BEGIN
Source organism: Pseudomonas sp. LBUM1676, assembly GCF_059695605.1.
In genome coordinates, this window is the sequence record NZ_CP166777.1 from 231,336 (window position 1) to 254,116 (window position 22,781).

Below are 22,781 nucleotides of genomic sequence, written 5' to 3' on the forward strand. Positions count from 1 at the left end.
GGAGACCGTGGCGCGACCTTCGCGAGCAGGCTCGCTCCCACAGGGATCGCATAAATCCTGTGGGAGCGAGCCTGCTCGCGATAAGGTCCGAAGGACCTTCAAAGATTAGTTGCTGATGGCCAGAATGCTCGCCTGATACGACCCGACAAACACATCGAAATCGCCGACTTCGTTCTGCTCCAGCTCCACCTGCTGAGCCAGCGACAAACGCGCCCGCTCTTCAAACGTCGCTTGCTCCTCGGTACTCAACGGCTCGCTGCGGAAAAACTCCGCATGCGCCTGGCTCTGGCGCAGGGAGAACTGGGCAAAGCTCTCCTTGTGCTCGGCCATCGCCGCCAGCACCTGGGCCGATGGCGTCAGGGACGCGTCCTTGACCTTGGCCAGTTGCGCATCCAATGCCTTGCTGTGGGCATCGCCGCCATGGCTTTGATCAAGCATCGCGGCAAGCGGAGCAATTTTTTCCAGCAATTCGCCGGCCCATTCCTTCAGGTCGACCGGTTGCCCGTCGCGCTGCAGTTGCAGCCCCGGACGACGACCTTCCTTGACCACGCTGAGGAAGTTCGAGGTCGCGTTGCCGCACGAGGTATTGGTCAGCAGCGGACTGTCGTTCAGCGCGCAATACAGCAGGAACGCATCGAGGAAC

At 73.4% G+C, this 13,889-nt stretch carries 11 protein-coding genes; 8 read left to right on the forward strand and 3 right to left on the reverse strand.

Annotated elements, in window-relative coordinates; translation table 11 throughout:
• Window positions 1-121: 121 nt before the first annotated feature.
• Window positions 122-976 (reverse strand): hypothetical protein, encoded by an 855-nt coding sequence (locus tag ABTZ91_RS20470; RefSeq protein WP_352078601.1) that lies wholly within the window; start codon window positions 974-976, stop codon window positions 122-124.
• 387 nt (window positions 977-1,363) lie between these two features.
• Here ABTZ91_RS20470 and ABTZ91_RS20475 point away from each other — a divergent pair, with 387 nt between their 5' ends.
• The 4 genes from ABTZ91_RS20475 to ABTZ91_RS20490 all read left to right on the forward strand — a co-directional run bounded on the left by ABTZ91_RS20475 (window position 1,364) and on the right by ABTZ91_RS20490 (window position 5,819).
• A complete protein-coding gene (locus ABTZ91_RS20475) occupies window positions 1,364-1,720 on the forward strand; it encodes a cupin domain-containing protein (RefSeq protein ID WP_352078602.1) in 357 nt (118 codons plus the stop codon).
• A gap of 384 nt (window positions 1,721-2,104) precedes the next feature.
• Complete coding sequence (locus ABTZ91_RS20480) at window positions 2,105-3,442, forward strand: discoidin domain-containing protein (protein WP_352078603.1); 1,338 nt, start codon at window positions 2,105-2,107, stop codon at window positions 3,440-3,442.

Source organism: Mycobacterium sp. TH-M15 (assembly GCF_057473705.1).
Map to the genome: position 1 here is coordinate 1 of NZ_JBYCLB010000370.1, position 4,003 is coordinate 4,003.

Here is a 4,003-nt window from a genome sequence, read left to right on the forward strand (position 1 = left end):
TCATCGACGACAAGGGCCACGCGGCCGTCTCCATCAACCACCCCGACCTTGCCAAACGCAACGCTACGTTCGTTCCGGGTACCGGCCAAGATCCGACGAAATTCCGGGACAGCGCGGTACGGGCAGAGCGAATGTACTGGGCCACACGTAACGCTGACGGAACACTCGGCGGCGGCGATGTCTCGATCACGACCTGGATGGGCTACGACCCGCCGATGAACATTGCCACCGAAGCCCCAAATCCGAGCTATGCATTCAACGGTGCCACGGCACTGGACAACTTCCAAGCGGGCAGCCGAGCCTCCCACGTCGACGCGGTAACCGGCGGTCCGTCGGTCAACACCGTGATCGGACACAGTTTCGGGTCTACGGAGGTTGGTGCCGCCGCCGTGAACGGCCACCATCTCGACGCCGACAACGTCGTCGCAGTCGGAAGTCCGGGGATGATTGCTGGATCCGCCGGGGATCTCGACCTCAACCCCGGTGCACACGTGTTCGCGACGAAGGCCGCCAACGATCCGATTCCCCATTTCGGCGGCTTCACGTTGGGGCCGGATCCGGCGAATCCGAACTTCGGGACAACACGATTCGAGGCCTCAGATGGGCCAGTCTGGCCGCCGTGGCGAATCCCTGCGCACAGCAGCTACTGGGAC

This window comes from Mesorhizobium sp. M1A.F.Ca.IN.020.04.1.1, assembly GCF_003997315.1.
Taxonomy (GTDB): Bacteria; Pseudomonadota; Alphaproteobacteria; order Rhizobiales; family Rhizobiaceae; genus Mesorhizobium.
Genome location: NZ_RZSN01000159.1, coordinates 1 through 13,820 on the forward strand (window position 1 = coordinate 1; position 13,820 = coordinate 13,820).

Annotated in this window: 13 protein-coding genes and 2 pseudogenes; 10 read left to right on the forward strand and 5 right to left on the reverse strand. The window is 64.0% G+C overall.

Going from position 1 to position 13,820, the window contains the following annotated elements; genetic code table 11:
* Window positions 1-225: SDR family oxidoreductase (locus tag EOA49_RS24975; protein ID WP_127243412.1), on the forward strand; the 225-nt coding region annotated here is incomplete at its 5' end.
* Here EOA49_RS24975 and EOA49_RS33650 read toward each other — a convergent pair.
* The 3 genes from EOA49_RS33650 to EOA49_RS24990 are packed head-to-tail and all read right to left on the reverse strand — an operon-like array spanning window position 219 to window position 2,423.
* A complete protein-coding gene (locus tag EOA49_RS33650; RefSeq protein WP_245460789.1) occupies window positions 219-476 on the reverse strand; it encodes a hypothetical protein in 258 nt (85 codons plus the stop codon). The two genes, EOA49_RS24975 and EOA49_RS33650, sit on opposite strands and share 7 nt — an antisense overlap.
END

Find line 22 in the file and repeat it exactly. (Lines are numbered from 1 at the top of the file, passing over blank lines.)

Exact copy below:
Annotated in this window: 13 protein-coding genes and 2 pseudogenes; 10 read left to right on the forward strand and 5 right to left on the reverse strand. The window is 64.0% G+C overall.